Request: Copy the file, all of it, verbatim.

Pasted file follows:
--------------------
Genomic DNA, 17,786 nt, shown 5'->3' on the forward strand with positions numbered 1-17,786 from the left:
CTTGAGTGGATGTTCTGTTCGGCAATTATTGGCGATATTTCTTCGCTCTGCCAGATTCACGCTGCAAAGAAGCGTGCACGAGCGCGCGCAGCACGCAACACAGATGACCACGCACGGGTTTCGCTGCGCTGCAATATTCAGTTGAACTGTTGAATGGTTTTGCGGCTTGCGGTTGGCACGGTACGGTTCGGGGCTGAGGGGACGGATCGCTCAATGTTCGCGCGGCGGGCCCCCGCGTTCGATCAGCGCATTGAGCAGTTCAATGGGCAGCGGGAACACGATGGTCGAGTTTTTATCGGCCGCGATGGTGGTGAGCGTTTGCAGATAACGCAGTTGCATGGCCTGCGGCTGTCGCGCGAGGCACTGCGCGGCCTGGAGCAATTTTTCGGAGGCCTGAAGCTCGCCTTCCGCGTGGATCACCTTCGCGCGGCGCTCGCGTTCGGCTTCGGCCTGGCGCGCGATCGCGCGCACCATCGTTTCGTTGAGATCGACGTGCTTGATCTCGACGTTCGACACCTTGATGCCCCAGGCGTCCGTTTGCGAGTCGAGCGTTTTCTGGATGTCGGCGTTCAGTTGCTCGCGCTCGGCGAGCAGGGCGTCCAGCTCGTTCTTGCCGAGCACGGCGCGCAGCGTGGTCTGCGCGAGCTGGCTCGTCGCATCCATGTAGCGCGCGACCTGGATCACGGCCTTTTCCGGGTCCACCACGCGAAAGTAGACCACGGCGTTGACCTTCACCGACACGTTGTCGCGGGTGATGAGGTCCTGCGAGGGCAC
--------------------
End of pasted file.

Genomic DNA, 17,786 nt, shown 5'->3' on the forward strand with positions numbered 1-17,786 from the left:
CTTGAGTGGATGTTCTGTTCGGCAATTATTGGCGATATTTCTTCGCTCTGCCAGATTCACGCTGCAAAGAAGCGTGCACGAGCGCGCGCAGCACGCAACACAGATGACCACGCACGGGTTTCGCTGCGCTGCAATATTCAGTTGAACTGTTGAATGGTTTTGCGGCTTGCGGTTGGCACGGTACGGTTCGGGGCTGAGGGGACGGATCGCTCAATGTTCGCGCGGCGGGCCCCCGCGTTCGATCAGCGCATTGAGCAGTTCAATGGGCAGCGGGAACACGATGGTCGAGTTTTTATCGGCCGCGATGGTGGTGAGCGTTTGCAGATAACGCAGTTGCATGGCCTGCGGCTGTCGCGCGAGGCACTGCGCGGCCTGGAGCAATTTTTCGGAGGCCTGAAGCTCGCCTTCCGCGTGGATCACCTTCGCGCGGCGCTCGCGTTCGGCTTCGGCCTGGCGCGCGATCGCGCGCACCATCGTTTCGTTGAGATCGACGTGCTTGATCTCGACGTTCGACACCTTGATGCCCCAGGCGTCCGTTTGCGAGTCGAGCGTTTTCTGGATGTCGGCGTTCAGTTGCTCGCGCTCGGCGAGCAGGGCGTCCAGCTCGTTCTTGCCGAGCACGGCGCGCAGCGTGGTCTGCGCGAGCTGGCTCGTCGCATCCATGTAGCGCGCGACCTGGATCACGGCCTTTTCCGGGTCCACCACGCGAAAGTAGACCACGGCGTTGACCTTCACCGACACGTTGTCGCGGGTGATGAGGTCCTGCGAGGGCAC